# M3: SHMWatch

#1
what would be the amplitude? we've stretched it so that the RHS is smaller than it's natural length.
0
3 months ago
#2
(Original post by Maths&physics)
what would be the amplitude? we've stretched it so that the RHS is smaller than it's natural length.
IIt's a spring not a string. The natural length of a single spring would be the center of the resulting SHM.
0
3 months ago
#3
The question says springs not strings.
0
#4
(Original post by mqb2766)
IIt's a spring not a string. The natural length of a single spring would be the center of the resulting SHM.
brilliant! how did you know I misread the word spring for string?!

"The natural length of a single spring would be the center of the resulting SHM." what do you mean?
0
#5
(Original post by old_engineer)
The question says springs not strings.
(Original post by mqb2766)
IIt's a spring not a string. The natural length of a single spring would be the center of the resulting SHM.
that's superb that you've both noticed from my misunderstanding that I've read spring for string, without my saying it!

but how am I to know that the resulting motion won't go beyond their extensions and give a larger amplitude than the existing extension?
0
3 months ago
#6
It's the raison detre of a spring. The force is zero at the unstretched natural length. Shorter it pushes, longer it pulls. Here you have two springs. The center is where the forces cancel.
(Original post by Maths&physics)
brilliant! how did you know I misread the word spring for string?!

"The natural length of a single spring would be the center of the resulting SHM." what do you mean?
0
#7
(Original post by mqb2766)
It's the raison detre of a spring. The force is zero at the unstretched natural length. Shorter it pushes, longer it pulls. Here you have two springs. The center is where the forces cancel.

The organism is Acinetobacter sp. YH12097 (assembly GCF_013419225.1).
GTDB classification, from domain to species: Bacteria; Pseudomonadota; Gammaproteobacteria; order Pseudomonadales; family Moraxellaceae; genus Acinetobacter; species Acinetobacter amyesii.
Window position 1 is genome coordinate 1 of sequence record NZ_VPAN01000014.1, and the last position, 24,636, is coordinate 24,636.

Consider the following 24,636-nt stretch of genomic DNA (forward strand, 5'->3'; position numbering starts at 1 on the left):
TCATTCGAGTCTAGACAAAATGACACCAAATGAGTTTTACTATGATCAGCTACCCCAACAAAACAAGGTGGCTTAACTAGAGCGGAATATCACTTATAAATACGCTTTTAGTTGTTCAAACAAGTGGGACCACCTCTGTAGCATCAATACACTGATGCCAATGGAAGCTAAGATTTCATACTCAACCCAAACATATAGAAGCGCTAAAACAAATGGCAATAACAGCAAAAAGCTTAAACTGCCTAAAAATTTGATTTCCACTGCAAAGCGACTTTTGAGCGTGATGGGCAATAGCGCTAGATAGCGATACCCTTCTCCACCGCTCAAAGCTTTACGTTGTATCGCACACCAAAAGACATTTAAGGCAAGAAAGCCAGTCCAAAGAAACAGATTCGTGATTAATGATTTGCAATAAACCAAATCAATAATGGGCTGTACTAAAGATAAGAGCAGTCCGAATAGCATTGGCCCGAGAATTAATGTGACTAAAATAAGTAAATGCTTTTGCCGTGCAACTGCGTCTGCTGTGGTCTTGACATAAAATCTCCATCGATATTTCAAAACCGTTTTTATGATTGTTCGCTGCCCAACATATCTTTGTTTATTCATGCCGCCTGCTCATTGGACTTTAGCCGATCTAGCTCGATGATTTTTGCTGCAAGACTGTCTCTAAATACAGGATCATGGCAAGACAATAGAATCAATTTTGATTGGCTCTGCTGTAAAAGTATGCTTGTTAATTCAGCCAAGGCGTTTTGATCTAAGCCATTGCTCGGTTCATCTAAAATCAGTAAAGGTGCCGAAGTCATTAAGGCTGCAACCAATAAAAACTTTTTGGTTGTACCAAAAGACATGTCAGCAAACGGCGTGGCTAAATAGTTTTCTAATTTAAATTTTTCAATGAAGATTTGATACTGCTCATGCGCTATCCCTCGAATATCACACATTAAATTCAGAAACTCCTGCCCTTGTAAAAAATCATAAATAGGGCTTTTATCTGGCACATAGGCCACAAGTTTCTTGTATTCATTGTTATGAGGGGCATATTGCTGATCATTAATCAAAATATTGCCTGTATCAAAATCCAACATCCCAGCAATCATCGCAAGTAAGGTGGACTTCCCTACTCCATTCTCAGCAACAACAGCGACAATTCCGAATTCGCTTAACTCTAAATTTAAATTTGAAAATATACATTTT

the centre is where the forces are balanced/equal? but how do I know the amplitude will remain the same as the extension?
0
3 months ago
#8
The initial condition has zero velocity. It is physically impossible to deviate more than this from the center point in the subsequentsmotion. Otherwise you're getting energy for free.
Last edited by mqb2766; 3 months ago
0
#9
(Original post by mqb2766)
The initial condition has zero velocity. It is physically impossible to deviate more than this from the center point in the subsequentsmotion. Otherwise you're getting energy for free.
ok, but the spring on the LHS is compressed (gone beyond its natural length) before it's released, so why wouldnt that effect its subsequent motion - I guess the answer is no, but why?
Last edited by Maths&physics; 3 months ago
0
3 months ago
#10
The first part asked you to show that the motion is SHM, you must have considered both forces or springs acting on the body? From then on, you should not really care about what happens to the spring individually?

(Original post by Maths&physics)
ok, but the string on the LHS is compressed (gone beyond its natural length) before it's released, so why wouldnt that effect its subsequent motion - I guess the answer is no, but why?
0
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